On the suggestion of our recalcitrant driver, we were ready to go before dawn the next morning – only to wait around for him in the cold and the dark for 40 minutes until he graced us with his presence and drove us the short way to the viewpoint. Reliably informed by a fellow tourist that it was -10C, we stamped our feet as the first rays lit up the mountainside… and we felt very, very small. The prayer flags we carried up there and unfurled will hopefully fly in our Perth backyard one day.* When we could stand the cold no longer, we retreated to the car and about three hours later, began to feel our fingers and toes again.

The tale our journey through wonderful Tibet would not be complete without mention of Ryan & Jo, who foolishly agreed to be our travelling partners so many months ago. Wonderfully good-humoured and with a remarkable capacity for yak and potato consumption, we’re very glad they weren’t too put off by Linds’ incongruous references to Spinal Tap amidst the Plain of Jars.

*Uh, slight problem dudes – you have to acquire a house first?!


tropical beer notes #16 – 22: china & tibet omnibus edition

November 26, 2009


Yeah, yeah. I know we’re not in the tropics anymore, but we’ll be back there soon. Don’t fret.


Snow Beer 3.3%   China

Ever heard of Guangzhou, Dongguan or Shenzhen? Put these cities together and you’ve got something like 30 million people.

Meet Snow Beer. I’d never heard of it but it’s the biggest selling beer in the world. Chinese peeps and the odd grubby Australian get though 61 million hectolitres a year. I’d never even heard of a hectolitre before now.

Actually, Snow is kind of like a modern Chinese city: soulless, banal, very modern. Although I’m not picking up any hints of Orwellian vision.  God, I talk some rubbish on this thing. Anyhow – note that Snow overtook Bud Lite about a year ago. Not really a great loss for humanity there.


Dali Beer 3-point-something-%   China

I can’t remember what strength it is, but all Chinese beer is what Australians deem ‘mid-strength’ anyway.

Comes with about four different labels, but it all tastes like crap (haven’t you missed that Dodd eloquence?).


Tsingtao Beer 3.1%   China

The most well known, thanks to being the least crap beer in China.


Stout Lodge   4.5%   China

Where is Stout Lodge? I want to stay there.

Lots of chocolate in this one. It bills itself as German, but any beer lout worth his hops would know that Bavarians don’t even make stout. Not that this sort of detail is a barrier to the marketing execs of China. The inane but hilarious dribble on the label is probably the best thing about it:

“German stout uses only the best ingredients and the ingredients are subject to the strictest screening processes. German stout is brewed with teadi-tionnal methods which has established its elite status in stout. Its deep chocolate color, smooth foam and light chocolate flavor di-stincts from others nevertheless, the good old German heritage remains. Ger-man stout is the best enjoyment you can have ta anytime stout.”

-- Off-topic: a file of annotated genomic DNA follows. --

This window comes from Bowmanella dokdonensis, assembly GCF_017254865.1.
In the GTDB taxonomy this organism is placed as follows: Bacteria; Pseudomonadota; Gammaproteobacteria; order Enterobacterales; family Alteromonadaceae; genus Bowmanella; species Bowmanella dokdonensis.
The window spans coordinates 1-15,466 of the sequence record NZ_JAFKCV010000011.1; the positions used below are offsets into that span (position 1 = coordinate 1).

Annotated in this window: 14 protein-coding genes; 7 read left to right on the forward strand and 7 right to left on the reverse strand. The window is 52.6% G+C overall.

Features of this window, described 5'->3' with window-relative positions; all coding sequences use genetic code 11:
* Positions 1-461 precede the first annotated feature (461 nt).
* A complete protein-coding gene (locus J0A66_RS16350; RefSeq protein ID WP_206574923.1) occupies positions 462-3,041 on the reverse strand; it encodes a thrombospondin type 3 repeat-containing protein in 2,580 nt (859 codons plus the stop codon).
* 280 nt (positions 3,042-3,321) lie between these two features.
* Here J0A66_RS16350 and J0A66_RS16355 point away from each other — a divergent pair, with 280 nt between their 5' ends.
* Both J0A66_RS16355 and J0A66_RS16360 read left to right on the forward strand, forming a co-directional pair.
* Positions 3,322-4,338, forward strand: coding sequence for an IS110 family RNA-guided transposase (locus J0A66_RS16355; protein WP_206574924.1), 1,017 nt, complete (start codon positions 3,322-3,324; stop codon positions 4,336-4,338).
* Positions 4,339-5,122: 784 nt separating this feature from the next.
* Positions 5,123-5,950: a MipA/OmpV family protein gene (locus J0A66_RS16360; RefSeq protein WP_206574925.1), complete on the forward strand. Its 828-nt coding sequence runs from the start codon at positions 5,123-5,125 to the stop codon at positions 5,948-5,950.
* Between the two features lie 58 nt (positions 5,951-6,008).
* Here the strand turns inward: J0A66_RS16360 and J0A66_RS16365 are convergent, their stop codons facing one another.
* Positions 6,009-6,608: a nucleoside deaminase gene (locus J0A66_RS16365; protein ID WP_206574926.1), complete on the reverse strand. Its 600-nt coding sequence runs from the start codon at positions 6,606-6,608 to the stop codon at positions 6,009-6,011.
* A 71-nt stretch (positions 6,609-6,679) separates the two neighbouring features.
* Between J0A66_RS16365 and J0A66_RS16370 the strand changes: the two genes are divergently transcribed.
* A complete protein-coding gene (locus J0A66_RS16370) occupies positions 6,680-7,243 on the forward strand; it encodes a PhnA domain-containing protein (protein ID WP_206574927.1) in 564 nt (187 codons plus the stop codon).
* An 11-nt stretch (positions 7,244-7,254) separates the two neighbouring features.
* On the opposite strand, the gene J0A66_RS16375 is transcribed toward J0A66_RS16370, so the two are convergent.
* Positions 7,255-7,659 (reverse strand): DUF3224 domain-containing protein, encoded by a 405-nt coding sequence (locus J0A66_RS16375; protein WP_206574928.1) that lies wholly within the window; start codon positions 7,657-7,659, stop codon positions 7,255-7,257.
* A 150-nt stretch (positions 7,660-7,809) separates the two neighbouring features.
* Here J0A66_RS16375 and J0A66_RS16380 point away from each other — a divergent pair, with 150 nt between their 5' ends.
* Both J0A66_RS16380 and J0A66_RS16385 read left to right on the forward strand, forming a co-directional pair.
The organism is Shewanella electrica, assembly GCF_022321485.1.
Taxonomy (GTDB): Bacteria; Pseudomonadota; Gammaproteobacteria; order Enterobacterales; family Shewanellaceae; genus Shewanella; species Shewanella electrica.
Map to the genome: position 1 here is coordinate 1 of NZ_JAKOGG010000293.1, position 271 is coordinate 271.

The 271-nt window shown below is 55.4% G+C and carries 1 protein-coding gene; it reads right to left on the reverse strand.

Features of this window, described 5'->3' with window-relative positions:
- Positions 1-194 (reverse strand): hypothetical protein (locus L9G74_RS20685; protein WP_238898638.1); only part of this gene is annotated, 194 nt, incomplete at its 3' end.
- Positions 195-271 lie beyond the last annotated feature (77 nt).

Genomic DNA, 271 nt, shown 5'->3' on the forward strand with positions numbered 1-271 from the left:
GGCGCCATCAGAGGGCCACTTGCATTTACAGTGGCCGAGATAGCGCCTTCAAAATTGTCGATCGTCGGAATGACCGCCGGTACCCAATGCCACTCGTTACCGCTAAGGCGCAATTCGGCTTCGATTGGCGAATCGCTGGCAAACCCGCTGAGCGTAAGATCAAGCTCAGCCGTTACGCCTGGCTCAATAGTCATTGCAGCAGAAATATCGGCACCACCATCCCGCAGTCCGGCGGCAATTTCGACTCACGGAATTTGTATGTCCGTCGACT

Guinness Foreign Extra   5%   China via Malaysia

GFE’s providence is so confusing. This one is made in Malaysia but is not for sale in that country; it’s produced solely for export to China. Essentially a not-quite-as-good version of the one I tried all those months ago on the Malay Peninsula.


Kingway Beer can’t-remember-%   China

Ah, my old friend Kingway. It’s not much to recommend but it did send me on a trip down memory lane. In the late nineties, the now sadly defunct John Coppins bottle shop* sold cartons of this stuff for a crazy cheap $20. Around the corner, Tommy Bell and I were doing some horrific labouring for his uncle, Blinky Bell – shocking Dockers supporter and Len Buckridge wannabe. After a hard day of scrubbing pavers with acid, Tom and I would retire to Tom’s squalid abode, the infamous and thankfully long gone “Moon Unit“, in Cottesloe. There we would sate our first-year-uni-student thirst and workshop marketing slogans, full of the wit that only freshers can summon:

“Kingway – good for Chairman Mao! Good for you!”
(actually, I’ve taken to remembering that one as “Good for Chairman Mao! Had better be good for you!”)

“Kingway – brewed from the freshest Yangtze Dam waters!”

…and probably the most worthy of reminiscence:

“Kingway – choice of a repressed generation!” (Get it? Like Pepsi? OK maybe only Tom gets it, or got it when he was 18)

Of course, all must be chanted with a mock Chinese accent that many in the community would consider highly offensive.


*taken over by the do-ers of Satan’s bidding, Vintage Cellars


Lhasa Beer 4.3%   Tibet

The “beer from the roof of the world.” Soapy and fizzy. It’s not that great, but drinking the stuff in Lhasa is. It became a near compulsory component of our meals.

Here I am with Ryan “Where’s the chopper?” Pace, one half of Ryan & Indiana Jo, our long-suffering Tibetan travelling partners. Ryan and I decided to celebrate reaching 5020m, the highest point of the journey to Tibet, with a refreshing drink. My Tibetan cabin mates gesticulated wildly at me as I prepared to crack it open – turns out they weren’t encouraging me to quench my thirst but warning that beer explodes on opening at this altitude. Not the best way to make friends and influence people.